Mosquito Repellent – The Natural Way

As someone who contracted malaria many years ago, all and any methods of avoiding mosquitoes has always been a subject of strong personal interest.

Of course one can pop into almost any chemist and load up on insect repellent and most, especially those containing DEET, will do an effective job. However, concerns about the chemicals used in these products, and their effect on the environment, has led to a growing interest in more natural methods of protection.

A trawl of the internet will provide a wide number of entirely organic options, most drawing on knowledge and ingredients that populations in affected areas have long been aware of. Neem, citronella and eucalyptus oil are all commonly used ingredients.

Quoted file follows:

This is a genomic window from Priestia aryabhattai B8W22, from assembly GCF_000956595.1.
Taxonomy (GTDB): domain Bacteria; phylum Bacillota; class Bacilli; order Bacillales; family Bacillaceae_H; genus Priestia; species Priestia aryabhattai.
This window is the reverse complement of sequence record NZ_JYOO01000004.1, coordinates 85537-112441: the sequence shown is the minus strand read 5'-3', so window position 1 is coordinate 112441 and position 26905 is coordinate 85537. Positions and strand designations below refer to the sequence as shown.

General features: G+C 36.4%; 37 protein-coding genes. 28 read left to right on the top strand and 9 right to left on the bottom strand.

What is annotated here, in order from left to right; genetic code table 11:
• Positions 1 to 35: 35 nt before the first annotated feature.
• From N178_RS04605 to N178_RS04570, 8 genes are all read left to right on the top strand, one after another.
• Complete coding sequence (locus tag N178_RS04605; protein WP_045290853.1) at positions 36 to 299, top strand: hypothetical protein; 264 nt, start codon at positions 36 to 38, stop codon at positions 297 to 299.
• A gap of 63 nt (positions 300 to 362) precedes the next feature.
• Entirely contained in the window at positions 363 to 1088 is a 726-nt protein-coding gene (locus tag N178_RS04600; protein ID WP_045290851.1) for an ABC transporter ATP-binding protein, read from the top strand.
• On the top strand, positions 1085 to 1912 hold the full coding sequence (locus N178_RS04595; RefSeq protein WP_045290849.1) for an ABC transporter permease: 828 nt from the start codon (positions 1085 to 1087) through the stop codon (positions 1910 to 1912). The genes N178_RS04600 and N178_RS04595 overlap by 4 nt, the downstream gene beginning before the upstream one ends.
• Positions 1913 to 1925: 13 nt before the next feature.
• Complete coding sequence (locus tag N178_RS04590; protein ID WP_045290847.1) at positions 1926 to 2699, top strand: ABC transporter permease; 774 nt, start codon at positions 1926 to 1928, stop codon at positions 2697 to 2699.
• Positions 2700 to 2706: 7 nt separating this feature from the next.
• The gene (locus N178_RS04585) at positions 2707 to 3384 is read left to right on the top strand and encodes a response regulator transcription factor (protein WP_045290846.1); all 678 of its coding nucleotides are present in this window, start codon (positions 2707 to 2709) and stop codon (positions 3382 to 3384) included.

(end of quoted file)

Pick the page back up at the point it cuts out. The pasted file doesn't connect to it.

On a trip to the Mayan sites of Ceibal & Aguateca in Guatemala mosquitoes were a major problem (indeed I advise avoiding this specific area in September & October). A liberal dousing of insect repellent meant that I wasn’t bitten, just continuously buzzed, but what was noticeable was what the local workers were using.

The Mayan ruins at Ceibal with the smoke of natural mosquito repellent

Ceibal, through the smoke

The area around both sites is surrounded by dense jungle, including palm trees. The nuts from these palm trees, smaller versions of coconuts, have an oil that acts as a natural deterrent to mosquitoes. In order to release these oils, every worker carried with them a small metal pot, with long handles, and then filled the pot with palm nuts which they then lit; the resulting smoke (and they do give off a lot) didn’t clear the immediate vicinity of mosquitoes but it certainly helped.

Although primarily used by the local workers, visitors can pay a small consideration and rent their own little pot to carry around with them. The actual nuts can be found scattered on the ground throughout the site so it is easy enough to top-up on ‘supplies’, a free and environmentally friendly resource right at your feet.

Mayan mosquito repellent

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